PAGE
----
Morality In Pygmalion

1012 Words 5 Pages
Pygmalion is a play written by George Bernard Shaw, based on the Greek mythology of the same name. It features a poor, uneducated girl, Eliza Doolittle, who is taken on a journey to become a duchess, to open up a flower shop. She is mentored by a professor, named Henry Higgins. By the end of the play, it is unknown if Liza ever marries Higgins, or a young man named Freddy Eynsford-Hill.

As mentioned, as the story comes to a close, it leaves the reader something to think about. Does Eliza marry Higgins or does she marry Freddy? Does she come back or never sees Higgins again? If Liza was to marry Higgins, would she really be happy? With all of what of Higgins has done and said, in an emotional aspect, it'd be a pretty toxic and unhealthy
…show more content…
To enumerate, a huge difference between them, and the driving force for this play is the language barrier, along with the class. Speech, to Higgins, is as close to him as the soul, and …show more content…
that when a child is brought to a foreign country, it picks up the language in three weeks, and forgets its own. Well, I am a child in your country. I have forgotten my own language, and can speak nothing but yours."
Not only is Higgins just generally unfit to be with Eliza, in marriage aspects, but also he's twenty years older than her. Liza's still practically a child, though she seems about twenty. Higgins even plays with the idea that Liza could marry Pickering. To which she retorts,"I wouldn't marry YOU if you asked, and you're nearer my age than what he is," to which he, naturally, corrects her grammar, making her angrier. Moreover, throughout the play, Liza had been treated less than human, an object, a pet. Being under the watch of Higgins, she's treated as such. Higgins saying pretty extreme things such as"... shall we ask this baggage to sit down or shall we throw her out the window?" Among other things. And keeping this in mind, it can make one wonder if he treats all women, or just everybody, like this. Since he's a confirmed bachelor, it's hard to tell. Along with being under that rule of Higgins, Liza feels that her independence had been stripped from her. "I should be independent of both you and father and the world! Why did you take my independence from me? Why did I give it up? I'm a slave now, for all my fine clothes." And through where this argument takes place she basically breaks down, and all she asks is for a little kindness from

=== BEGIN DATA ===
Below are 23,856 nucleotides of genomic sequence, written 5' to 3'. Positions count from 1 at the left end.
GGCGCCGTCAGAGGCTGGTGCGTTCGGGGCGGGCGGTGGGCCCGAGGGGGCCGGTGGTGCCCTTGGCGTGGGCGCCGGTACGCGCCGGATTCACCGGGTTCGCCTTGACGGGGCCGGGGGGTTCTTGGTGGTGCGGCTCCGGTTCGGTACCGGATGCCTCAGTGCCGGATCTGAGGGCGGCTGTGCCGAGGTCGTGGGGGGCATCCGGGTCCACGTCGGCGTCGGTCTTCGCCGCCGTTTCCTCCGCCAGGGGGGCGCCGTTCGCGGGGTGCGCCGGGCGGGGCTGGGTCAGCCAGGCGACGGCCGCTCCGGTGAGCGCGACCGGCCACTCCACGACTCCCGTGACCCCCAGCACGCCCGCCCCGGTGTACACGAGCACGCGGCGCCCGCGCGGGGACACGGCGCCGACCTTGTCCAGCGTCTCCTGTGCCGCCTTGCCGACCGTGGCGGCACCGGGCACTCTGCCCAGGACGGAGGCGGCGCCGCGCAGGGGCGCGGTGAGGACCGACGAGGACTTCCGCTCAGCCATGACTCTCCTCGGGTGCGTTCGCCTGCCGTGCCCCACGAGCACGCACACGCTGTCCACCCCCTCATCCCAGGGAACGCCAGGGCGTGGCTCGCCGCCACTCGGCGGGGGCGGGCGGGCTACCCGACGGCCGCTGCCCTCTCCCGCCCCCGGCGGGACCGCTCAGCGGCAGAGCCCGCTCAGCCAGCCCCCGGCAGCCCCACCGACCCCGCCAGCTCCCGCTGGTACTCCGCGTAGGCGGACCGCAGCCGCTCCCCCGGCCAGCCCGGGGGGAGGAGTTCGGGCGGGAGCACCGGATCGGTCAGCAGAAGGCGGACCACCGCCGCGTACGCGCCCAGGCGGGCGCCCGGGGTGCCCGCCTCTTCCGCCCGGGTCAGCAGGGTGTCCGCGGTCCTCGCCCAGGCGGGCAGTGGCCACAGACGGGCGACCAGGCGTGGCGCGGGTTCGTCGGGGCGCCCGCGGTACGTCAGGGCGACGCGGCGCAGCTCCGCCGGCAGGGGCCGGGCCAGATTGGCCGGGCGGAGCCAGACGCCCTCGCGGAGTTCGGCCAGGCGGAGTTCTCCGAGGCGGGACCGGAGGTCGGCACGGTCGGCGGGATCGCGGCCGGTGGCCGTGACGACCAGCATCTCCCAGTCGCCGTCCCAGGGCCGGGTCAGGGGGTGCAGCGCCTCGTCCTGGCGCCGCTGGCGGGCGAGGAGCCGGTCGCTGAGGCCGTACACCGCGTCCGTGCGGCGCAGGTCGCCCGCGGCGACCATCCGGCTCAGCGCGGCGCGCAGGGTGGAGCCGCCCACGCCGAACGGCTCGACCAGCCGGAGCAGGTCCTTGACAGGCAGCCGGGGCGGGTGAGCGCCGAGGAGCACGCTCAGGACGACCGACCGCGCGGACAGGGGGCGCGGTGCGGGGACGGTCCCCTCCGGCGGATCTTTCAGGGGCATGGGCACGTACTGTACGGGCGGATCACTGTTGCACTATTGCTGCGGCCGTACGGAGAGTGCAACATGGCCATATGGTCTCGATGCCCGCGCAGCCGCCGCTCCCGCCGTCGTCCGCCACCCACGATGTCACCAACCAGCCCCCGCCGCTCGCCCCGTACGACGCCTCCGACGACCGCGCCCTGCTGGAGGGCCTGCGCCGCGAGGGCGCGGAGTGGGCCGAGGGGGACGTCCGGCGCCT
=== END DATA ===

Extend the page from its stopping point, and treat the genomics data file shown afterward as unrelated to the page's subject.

Related Documents